Stories like this one are not uncommon in physician recruitment.  A good recruiter, like Carly, learns about the facilities where she is trying to place a doctor, and also gets to know her physicians. She convinced Florida Hospital to give Dr. Sucandy an interview because she recognized that he would be a great fit, and with his impressive skillset would have an opportunity to be successful there.

To learn more about what a recruitment professional can do for your career, contact Jackson Physician Search today.

Choosing a smaller community to have a bigger impact

The Job You Want May Not Be the One You Need

We’ve recently worked with a physician who thought it was time to make a move from a small rural community setting into a large metro area.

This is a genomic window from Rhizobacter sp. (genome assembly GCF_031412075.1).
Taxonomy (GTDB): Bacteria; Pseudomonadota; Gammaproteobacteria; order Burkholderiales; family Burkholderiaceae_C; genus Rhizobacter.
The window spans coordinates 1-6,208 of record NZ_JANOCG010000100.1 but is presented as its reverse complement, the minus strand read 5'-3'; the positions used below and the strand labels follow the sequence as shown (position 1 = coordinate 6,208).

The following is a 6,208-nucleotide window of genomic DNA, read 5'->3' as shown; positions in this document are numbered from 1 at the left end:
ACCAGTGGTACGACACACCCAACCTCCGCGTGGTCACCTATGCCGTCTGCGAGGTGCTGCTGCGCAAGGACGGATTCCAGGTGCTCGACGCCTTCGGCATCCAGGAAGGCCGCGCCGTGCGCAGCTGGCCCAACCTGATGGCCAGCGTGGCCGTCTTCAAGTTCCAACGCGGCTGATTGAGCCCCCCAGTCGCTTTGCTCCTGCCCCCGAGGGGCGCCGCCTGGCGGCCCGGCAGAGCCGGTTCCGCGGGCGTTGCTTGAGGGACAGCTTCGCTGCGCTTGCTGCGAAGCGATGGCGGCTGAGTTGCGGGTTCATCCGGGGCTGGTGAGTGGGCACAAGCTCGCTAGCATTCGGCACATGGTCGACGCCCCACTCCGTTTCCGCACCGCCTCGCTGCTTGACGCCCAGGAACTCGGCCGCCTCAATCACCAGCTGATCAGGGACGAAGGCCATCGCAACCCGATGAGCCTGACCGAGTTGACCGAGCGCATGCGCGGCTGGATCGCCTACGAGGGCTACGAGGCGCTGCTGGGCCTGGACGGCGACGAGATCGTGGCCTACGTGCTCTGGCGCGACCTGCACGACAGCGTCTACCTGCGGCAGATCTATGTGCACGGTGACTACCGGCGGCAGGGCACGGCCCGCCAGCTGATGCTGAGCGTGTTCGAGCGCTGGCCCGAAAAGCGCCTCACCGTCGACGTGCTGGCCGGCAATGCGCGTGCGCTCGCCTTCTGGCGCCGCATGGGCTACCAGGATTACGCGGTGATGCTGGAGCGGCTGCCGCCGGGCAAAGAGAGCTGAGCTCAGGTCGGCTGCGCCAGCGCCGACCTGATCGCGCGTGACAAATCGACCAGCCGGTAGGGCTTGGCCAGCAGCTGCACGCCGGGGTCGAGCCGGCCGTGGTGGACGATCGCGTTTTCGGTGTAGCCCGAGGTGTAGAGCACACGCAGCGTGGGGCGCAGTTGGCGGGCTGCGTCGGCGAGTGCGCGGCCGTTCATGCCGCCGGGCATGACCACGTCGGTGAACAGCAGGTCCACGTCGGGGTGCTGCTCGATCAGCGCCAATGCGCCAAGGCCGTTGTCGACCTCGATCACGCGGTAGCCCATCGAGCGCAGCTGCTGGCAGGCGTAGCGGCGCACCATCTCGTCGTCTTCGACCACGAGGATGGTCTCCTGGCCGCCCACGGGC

2019 Physician Job Search Outlook

2019 Physician Job Search Outlook

Let’s look at the 2019 Physician Job Search Outlook.  With 2019 right around the corner, is it the perfect time to start planning to change jobs, retire early, get out of private practice…

Start Your Job Search

Click the Search Jobs button to browse our current openings.

Benefits for Physicians Who Choose a Small Practice

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So, you are a physician in a large metropolitan hospital-owned practice, with a big salary, professional prestige, invites to all of the local galas, and everything else that goes along with being a part of a large healthcare organization.  But the important question to ask yourself is…Are you happy?  If your answer is a resounding yes, then congratulations for achieving the success that you worked so hard for all these years.  If not, there is no better time to change things up than now.  The job market for physicians is roaring across all practice settings, and if you are tired of working in a large system, maybe it is time to think about a small practice.  Let’s take a look at the benefits of practicing in a small community setting versus the large organization you are used to.